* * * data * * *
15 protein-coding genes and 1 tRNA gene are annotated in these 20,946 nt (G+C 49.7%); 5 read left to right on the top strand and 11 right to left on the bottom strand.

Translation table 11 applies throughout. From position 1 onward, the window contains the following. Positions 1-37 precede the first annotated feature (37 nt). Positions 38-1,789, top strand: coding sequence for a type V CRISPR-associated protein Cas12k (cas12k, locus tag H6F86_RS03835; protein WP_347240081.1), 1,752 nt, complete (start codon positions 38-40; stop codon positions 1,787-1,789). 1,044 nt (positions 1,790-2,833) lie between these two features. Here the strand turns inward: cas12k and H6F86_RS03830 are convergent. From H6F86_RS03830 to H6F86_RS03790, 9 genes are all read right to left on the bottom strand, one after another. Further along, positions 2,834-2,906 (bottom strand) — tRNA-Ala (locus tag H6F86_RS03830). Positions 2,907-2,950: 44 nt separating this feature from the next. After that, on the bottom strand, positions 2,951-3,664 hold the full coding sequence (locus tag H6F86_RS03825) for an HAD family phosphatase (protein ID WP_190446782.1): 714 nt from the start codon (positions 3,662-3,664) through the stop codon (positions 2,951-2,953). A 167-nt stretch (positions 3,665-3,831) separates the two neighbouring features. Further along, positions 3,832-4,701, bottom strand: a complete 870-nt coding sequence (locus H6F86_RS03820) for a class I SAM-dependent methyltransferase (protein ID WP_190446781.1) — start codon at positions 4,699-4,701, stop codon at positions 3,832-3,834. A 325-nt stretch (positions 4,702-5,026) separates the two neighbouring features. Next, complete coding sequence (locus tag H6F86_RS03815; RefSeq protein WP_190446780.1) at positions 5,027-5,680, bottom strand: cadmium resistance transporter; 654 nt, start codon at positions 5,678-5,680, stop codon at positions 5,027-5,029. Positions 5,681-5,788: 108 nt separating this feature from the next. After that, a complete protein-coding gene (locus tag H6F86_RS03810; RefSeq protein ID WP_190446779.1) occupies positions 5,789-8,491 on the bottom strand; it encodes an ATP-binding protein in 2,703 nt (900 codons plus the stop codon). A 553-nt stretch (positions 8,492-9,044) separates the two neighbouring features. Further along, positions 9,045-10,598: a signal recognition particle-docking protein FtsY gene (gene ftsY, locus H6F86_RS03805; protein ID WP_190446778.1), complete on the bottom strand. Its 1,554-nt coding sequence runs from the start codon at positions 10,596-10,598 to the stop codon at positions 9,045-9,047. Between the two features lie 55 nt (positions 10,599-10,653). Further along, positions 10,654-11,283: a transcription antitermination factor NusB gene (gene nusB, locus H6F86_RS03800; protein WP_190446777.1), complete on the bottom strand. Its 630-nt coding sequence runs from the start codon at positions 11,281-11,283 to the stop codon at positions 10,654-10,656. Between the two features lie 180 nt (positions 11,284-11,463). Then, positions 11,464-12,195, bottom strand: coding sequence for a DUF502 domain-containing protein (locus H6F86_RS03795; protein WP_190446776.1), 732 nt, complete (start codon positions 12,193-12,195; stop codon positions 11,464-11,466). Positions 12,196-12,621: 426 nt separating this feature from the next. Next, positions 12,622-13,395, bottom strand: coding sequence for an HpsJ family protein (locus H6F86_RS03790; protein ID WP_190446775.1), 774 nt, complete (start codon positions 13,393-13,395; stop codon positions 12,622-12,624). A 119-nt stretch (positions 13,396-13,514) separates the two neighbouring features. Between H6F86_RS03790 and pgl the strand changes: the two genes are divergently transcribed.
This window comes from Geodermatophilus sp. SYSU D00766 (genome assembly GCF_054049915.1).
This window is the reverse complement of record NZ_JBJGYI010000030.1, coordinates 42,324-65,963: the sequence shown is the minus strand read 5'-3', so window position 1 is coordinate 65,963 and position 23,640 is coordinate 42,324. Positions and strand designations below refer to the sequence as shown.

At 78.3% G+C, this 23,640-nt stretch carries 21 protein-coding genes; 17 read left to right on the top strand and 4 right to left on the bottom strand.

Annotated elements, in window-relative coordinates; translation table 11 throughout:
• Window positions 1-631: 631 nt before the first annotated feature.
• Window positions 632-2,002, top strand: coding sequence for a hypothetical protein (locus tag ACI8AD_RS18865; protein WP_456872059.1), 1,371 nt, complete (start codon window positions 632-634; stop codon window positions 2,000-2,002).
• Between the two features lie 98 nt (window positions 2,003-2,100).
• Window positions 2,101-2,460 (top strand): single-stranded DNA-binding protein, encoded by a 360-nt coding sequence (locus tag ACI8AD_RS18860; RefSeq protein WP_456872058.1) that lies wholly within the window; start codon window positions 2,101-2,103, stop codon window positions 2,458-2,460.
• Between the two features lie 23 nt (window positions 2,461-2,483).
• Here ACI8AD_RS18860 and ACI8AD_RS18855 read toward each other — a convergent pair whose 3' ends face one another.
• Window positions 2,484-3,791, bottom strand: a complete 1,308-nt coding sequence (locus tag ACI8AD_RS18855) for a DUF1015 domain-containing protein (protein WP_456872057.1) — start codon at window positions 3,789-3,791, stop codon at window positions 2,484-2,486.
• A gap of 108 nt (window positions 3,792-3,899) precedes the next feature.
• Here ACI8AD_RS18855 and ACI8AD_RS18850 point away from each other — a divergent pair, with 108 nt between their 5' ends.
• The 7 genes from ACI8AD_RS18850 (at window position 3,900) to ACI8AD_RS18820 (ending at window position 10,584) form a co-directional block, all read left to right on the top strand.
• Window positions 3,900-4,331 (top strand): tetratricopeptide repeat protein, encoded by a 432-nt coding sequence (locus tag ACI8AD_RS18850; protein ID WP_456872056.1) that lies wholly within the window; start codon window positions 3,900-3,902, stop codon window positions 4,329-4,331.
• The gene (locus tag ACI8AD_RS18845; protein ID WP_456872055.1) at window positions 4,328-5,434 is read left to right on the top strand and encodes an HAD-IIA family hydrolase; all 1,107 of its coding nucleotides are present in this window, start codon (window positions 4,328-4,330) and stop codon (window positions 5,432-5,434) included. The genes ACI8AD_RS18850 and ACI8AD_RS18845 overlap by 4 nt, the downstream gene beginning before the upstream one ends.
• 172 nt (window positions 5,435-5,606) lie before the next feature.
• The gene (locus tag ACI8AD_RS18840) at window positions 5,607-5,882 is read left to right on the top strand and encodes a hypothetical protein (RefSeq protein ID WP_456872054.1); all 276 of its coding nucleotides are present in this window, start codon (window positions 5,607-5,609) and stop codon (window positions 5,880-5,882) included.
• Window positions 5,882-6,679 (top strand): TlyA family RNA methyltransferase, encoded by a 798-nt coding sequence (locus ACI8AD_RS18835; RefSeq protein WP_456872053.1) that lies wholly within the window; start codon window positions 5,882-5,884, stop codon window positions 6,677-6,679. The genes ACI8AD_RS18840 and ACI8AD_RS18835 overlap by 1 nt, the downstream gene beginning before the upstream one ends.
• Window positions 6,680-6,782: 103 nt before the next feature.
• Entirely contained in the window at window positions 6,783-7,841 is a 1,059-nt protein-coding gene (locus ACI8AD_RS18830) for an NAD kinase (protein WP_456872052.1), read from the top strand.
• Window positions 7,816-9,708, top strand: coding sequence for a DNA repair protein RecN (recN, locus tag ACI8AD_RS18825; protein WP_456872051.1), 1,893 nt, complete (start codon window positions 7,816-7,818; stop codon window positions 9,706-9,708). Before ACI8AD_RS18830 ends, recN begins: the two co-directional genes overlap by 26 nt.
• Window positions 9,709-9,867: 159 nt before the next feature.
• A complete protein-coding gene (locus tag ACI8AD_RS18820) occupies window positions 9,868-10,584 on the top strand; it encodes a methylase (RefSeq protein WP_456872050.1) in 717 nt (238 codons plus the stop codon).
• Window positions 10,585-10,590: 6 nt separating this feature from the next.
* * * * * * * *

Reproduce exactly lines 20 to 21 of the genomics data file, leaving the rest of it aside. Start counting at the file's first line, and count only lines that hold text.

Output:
• The gene (locus tag ACI8AD_RS18840) at window positions 5,607-5,882 is read left to right on the top strand and encodes a hypothetical protein (RefSeq protein ID WP_456872054.1); all 276 of its coding nucleotides are present in this window, start codon (window positions 5,607-5,609) and stop codon (window positions 5,880-5,882) included.
• Window positions 5,882-6,679 (top strand): TlyA family RNA methyltransferase, encoded by a 798-nt coding sequence (locus ACI8AD_RS18835; RefSeq protein WP_456872053.1) that lies wholly within the window; start codon window positions 5,882-5,884, stop codon window positions 6,677-6,679. The genes ACI8AD_RS18840 and ACI8AD_RS18835 overlap by 1 nt, the downstream gene beginning before the upstream one ends.